Another proposition that will further exacerbate the budget process is Prop. 26, which increased the vote threshold for certain state fees to two-thirds. State fees are different from taxes in that the former is typically used to pay for a specific service or program, whereas taxes pay for general services such as prisons, healthcare and social services. Fellow SFVYD Executive Board member and Sierra Club Associate Press Secretary, David Graham-Caso, explains that Prop. 26 causes a problem for the State because ‘"fees" are how we make polluters pay to clean up toxic spills and how we make tobacco companies pay for healthcare programs that seek to mitigate the damage they do to public health.” Also, imagine what this does to our budget shortfall for next year. Republicans will most likely block any attempt to increase state fees to help fill the gap in our budget, just like they do with tax increases, further limiting the Legislature’s ability to fund crucial programs.

As you can see we have a lot to be proud of, but yet have much to work on. We have elected and re-elected some great individuals into public office. Although I definitely see what Democrats will be up against in the coming years, we have to remain strong. The Republicans may have taken back the U.S. House of Representatives, but we were able to hold down the fort here in CA. We need to use our momentum, up the ante and continue getting folks, especially our generation, involved and back to the polls as we did in 2008.

Tuesday, October 19, 2010

This November, Young Dems Are More Important Than Ever

by Max Reyes
SFVYD Editorial Director

Democrats now have the great fortune of controlling the Oval Office and being the majority party on Capitol Hill. But let’s not get too confident. It is a critical time for young Democrats to remain involved with politics and recruit others to do the same. As you know, the elections will be held on Tuesday, November 2nd and Republicans are attempting to make a comeback to defeat and unseat as many Democrats as possible. Nothing shocking, but we’ve all heard about the strong possibility that the GOP actually has a shot at winning the lower House back.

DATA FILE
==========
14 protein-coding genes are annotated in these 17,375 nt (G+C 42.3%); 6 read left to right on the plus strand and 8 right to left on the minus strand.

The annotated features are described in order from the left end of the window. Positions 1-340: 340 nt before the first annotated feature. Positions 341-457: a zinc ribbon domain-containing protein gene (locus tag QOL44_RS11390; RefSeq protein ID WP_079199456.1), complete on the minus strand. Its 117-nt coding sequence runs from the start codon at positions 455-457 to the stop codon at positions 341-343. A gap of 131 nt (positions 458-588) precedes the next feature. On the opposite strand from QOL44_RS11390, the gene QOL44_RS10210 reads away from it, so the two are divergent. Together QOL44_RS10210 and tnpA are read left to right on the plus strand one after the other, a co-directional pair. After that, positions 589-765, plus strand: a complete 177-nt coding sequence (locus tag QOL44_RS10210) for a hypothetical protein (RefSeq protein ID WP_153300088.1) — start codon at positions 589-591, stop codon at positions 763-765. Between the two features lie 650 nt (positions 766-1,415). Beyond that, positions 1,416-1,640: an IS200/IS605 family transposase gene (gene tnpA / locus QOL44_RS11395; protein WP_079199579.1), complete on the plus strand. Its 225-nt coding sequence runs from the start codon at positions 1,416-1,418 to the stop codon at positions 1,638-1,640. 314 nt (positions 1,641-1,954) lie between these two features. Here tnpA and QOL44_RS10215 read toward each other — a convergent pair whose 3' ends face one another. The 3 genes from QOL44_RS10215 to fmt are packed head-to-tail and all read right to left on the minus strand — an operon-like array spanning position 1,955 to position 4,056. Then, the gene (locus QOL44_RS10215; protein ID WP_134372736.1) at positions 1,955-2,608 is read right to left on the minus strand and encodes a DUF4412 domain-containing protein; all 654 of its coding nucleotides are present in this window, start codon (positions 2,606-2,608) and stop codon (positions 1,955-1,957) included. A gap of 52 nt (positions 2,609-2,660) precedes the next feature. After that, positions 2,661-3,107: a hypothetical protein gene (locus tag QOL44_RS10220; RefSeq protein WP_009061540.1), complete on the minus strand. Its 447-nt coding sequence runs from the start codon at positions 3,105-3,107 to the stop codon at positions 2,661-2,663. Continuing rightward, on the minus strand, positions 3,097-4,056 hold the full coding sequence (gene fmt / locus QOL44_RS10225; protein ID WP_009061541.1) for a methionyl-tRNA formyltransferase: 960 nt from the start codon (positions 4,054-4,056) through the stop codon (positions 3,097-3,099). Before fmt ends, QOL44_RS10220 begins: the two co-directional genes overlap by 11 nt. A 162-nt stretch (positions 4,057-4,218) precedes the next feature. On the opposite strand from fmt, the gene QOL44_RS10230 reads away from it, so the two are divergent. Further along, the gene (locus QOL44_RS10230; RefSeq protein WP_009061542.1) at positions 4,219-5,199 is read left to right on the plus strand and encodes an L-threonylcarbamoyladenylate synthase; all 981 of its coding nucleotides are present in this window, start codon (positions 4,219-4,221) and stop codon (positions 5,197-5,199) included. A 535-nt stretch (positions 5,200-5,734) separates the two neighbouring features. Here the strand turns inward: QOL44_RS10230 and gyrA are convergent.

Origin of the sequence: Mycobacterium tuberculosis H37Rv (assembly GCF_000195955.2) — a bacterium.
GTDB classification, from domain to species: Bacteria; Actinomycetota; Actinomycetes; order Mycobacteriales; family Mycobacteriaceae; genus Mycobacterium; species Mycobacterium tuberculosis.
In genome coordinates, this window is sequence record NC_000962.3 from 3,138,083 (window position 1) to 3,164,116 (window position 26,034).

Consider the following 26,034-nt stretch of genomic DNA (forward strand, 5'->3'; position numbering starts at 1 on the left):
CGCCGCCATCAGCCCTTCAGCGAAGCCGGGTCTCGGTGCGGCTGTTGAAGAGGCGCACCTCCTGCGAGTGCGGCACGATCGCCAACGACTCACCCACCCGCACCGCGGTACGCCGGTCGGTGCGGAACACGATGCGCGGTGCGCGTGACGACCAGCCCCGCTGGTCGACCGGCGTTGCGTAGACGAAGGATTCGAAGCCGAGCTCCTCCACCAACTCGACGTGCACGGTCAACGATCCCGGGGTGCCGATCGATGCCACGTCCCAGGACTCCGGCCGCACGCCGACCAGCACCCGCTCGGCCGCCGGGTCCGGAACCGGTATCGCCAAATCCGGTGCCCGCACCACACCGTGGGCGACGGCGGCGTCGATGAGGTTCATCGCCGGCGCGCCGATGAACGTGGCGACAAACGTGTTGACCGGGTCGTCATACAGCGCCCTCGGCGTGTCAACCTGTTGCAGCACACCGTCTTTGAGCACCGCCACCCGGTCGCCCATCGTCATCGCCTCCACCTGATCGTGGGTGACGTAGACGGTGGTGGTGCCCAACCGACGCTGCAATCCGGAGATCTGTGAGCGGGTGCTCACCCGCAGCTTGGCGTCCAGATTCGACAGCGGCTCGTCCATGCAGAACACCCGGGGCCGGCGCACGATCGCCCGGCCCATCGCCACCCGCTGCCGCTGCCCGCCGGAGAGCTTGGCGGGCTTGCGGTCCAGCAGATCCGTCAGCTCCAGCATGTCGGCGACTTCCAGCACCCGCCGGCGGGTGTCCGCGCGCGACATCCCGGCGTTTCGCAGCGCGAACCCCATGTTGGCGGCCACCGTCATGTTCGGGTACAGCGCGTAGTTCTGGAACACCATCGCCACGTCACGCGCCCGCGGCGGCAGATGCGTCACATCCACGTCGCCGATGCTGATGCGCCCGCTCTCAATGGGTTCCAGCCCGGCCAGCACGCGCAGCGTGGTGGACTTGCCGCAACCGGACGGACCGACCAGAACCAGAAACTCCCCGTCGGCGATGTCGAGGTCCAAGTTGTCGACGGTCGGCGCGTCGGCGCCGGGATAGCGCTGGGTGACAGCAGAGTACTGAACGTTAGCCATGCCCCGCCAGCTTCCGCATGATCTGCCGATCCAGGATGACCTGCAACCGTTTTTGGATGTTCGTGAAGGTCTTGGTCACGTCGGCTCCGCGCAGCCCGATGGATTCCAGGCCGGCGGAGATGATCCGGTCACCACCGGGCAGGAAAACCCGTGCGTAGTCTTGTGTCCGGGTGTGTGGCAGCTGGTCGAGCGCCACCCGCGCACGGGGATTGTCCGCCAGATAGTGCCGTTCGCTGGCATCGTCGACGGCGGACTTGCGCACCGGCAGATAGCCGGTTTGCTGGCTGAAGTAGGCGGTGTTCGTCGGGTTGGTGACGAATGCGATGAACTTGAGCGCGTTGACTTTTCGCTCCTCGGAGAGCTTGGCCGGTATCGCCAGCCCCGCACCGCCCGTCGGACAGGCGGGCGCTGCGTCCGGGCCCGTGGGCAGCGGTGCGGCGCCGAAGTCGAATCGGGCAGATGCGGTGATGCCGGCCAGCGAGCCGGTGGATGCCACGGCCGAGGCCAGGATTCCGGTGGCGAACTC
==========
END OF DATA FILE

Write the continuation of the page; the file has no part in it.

According to an article in “The Hill,” non-partisan political analysts are actually backing up this claim. The article sites that the Cook Political Report, a well-known race ratings newsletter, indicates that “over a two-month span [between June and August], an additional 12 Democratic-held congressional seats have moved into ‘toss-up’ territory from previous ‘likely Democrat’ or ‘lean Democrat’ categories.” I checked out the website for their latest projections and there are a total of 38 Democratic-held seats in trouble, while only two Republican-held districts are contested.

We have to remain diligent in the fight to keep our fellow Democrats in their seats as well as elect more into political office. The Republicans’ refusal to work with us at both state and federal levels has set back needed reforms. For one, the California political deadlock we face year after year with the state budget has caused important programs in areas such as health and childcare to be largely underfunded. For the budget that just passed, Democrats were willing to compromise with the other party by making cuts to certain programs, but Republicans didn’t budge to increase any revenue to fund necessary social services in our state.